In the 1920s the local historian, Walter Tye, in his research into the coprolite industry, talked to a Mr. Ford of Newbourn. He was supplied with a lot of tales that have helped shed more light onto the social impact of the diggings on the local economy. He mentioned the Waltons of Newbourn who had coprolite pits on their farm. One of their largest workings was known as 'Newbourn Sink' that had a spring rushing out at the foot of the Crag.
"From all accounts the men who worked in the pits were hefty and big, as most men were who lived in the Colneis and Carlford hundreds. Elderly people in this locality today (1930s) still talk about the Pages, Fosters and Stebbings, all men of big stature and strength. Who has not heard of Page, the Newbourn Giant, who left his native village to exhibit himself in shows all over the country?... It is said that Wainwright's carters at Foxhall often had to do two journeys a day to the docks (with their tumbrils full of coprolite) and that in addition to loading and unloading. What with the soft sandy roads, steep hills and slow moving tumbrils, those patient carters must have worked from sunrise to sunset. Places like Newbourn, Waldringfield and Hemley took full advantage of barges on the river.
In those days barges were always coming and going, bringing in manure and cattle food from London, and taking away coprolite, farm produce and cement. Old inhabitants say that hardly a week went by but what Fred Strange in his 'Victoria,' or Stebbings in the 'Kingfisher' or Fred Ducker in the 'Three Sisters' were seen making their way down the Deben.
Then, of course, there was Jimmy Quantrill and his 'Azarias' then operating from Pin Mill, who was frequently seen in local waters, bringing back a load of 'eye powder' from Dunkirk to grind in with artificial manures... When loading from the Quayside, all work in the pit had to stop, for every available man and boy were required for the job. It was indeed a busy day, for 100 tons of coprolite had to be moved between morning and night. Boys did the 'felling' and men the running. To avoid stoppages, 'two-way' gangplanks were laid from beach to barge. The coprolite was shovelled into tins, each weighing one hundredweight when full. And so for all day long, except for a short break at noon, the boys were 'felling', while the men were running up and down the gang plank with their wheelbarrows.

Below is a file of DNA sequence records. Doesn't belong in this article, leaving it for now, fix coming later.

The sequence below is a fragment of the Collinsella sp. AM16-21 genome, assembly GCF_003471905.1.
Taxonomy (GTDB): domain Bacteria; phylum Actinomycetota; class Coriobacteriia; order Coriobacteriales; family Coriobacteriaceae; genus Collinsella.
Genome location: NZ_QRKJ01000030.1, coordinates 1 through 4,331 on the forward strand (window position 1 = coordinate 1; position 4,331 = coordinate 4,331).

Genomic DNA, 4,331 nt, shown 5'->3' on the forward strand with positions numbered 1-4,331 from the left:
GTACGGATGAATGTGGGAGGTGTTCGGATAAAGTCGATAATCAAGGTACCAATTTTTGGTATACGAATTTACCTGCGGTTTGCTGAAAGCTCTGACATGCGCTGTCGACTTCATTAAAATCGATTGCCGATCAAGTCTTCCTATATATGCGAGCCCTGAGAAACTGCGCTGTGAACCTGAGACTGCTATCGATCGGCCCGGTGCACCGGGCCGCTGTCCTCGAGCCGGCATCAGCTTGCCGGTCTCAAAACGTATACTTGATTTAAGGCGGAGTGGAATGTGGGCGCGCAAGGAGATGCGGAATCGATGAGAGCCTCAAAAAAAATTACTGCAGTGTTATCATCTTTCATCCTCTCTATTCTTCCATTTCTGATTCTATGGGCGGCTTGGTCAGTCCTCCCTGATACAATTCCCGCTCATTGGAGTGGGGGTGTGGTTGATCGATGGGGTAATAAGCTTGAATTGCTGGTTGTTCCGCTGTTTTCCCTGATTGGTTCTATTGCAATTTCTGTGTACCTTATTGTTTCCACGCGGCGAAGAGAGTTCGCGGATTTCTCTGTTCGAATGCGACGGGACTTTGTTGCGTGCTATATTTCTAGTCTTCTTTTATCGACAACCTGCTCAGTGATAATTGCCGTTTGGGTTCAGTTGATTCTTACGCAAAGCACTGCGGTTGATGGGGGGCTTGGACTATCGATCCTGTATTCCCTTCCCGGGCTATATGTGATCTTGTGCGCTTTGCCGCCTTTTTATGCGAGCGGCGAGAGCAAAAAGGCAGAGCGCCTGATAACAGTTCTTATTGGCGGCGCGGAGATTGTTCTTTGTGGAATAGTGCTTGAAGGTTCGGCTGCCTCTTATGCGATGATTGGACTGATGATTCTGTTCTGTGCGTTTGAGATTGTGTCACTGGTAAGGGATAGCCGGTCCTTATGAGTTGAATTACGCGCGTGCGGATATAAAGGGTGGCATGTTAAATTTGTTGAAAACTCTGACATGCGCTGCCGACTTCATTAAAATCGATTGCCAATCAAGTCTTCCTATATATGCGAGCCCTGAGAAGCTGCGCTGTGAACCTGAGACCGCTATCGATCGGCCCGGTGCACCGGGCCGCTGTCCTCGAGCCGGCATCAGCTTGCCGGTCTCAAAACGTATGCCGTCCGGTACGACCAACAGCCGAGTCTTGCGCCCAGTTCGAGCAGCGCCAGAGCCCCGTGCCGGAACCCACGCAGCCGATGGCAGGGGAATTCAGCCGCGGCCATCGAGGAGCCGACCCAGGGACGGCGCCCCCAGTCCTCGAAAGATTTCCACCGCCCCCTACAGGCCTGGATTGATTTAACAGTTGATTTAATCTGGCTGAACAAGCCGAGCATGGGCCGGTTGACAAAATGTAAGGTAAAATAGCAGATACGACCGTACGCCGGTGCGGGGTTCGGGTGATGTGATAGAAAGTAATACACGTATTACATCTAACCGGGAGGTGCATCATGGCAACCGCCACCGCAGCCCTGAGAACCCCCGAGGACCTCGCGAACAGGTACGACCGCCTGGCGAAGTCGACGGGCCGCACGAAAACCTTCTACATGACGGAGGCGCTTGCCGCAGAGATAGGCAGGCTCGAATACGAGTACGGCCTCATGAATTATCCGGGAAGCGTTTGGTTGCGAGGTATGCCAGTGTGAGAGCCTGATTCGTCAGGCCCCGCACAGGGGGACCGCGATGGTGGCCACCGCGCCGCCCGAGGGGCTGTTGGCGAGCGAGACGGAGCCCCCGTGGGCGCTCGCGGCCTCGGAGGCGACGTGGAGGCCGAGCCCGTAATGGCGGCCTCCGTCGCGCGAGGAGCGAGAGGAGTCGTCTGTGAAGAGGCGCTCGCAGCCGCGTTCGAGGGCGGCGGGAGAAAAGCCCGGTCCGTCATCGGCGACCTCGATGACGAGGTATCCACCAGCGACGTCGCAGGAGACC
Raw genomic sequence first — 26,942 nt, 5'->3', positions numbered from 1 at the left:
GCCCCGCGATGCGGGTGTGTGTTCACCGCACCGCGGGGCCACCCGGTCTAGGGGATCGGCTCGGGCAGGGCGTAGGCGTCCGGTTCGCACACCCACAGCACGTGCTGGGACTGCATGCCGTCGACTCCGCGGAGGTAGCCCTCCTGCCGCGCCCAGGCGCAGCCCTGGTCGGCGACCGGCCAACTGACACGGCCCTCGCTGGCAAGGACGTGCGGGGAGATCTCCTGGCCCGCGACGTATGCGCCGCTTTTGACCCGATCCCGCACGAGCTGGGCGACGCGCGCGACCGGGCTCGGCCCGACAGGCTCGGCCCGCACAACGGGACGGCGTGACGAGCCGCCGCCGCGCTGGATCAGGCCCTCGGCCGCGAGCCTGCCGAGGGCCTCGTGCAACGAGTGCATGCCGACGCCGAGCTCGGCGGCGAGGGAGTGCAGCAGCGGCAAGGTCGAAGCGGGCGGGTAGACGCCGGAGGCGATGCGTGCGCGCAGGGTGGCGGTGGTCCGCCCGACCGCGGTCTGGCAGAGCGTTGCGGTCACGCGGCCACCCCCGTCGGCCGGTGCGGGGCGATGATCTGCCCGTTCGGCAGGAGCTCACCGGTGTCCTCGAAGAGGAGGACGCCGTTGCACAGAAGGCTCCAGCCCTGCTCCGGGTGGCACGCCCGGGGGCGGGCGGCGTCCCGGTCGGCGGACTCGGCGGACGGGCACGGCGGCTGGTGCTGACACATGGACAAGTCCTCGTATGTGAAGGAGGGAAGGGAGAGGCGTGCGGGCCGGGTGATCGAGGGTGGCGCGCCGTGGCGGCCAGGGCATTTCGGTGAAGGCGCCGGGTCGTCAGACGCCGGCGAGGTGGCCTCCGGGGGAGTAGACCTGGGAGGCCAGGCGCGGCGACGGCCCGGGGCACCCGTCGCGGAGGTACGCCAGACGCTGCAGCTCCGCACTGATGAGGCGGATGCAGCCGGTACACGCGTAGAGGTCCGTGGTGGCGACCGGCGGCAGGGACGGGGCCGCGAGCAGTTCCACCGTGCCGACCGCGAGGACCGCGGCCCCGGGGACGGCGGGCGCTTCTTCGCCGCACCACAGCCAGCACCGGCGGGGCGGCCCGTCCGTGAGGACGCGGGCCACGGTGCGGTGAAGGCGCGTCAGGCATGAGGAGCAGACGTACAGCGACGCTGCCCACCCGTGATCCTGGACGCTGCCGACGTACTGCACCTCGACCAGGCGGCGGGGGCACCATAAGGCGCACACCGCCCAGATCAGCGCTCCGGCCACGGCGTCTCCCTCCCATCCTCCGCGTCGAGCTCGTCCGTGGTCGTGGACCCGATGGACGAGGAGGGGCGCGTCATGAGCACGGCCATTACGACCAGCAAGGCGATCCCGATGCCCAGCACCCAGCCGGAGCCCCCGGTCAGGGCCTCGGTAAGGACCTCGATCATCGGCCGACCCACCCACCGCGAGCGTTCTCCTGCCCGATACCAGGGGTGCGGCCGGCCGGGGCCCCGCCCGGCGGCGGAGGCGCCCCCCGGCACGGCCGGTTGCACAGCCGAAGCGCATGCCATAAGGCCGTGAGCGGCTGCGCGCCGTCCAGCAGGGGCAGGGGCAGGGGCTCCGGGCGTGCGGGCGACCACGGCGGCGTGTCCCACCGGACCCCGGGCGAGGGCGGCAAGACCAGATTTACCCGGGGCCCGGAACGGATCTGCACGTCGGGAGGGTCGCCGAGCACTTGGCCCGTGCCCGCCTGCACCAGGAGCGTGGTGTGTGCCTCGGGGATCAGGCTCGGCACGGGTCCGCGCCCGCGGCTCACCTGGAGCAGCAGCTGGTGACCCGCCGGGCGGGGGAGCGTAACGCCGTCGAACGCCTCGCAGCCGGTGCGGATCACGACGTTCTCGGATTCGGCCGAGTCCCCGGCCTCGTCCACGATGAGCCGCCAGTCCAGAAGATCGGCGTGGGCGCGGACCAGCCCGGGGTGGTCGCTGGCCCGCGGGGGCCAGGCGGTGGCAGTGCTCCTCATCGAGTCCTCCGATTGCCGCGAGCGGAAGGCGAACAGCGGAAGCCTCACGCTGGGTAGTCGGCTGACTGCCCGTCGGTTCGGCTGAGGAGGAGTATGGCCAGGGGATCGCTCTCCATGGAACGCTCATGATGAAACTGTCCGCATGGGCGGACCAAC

Fortunately for the coproliters, they never knew what it was like to go short of sustaining food. They, like local farm workers, usually had two pigs in the sty and a few hens in the backyard. Then they nearly all brewed their own beer, costing them about halfpenny a pint. The Dutch cheese, too, costing about sixpence, was a good standby when working far from home. So the housewife those days could easily make up a mid-day meal of salt pork, cheese, pickled onions, and good home-made bread. And these could be washed down with pints of good home brewed."
(Tye, Walter (1930), 'Birth of Fertilizer Industry', Fisons Journal, pp.3-9.)
The Waltons must have profited considerably from the business when it was in its heyday, given that they could sell a ton of the nodules at between £2.00 - £3.00 a ton. They "continued working them until the early nineties, when the industry petered out." The import of cheap foreign phosphate supplies from North Africa and the East coast of the United States reduced the manure manufacturers' demand for coprolites. Other factors were the exhaustion of the coprolite seams and the increasingly deeper pits. In 1893 the Quarries Act stipulated that all pits over 25 feet had to have greater safety precautions. As these would have incurred additional costs the men responsible called a halt to the work.
The diggings were responsible for quite a boost to the village's economy at a time when most rural communities were experiencing the difficulties of the agricultural depression.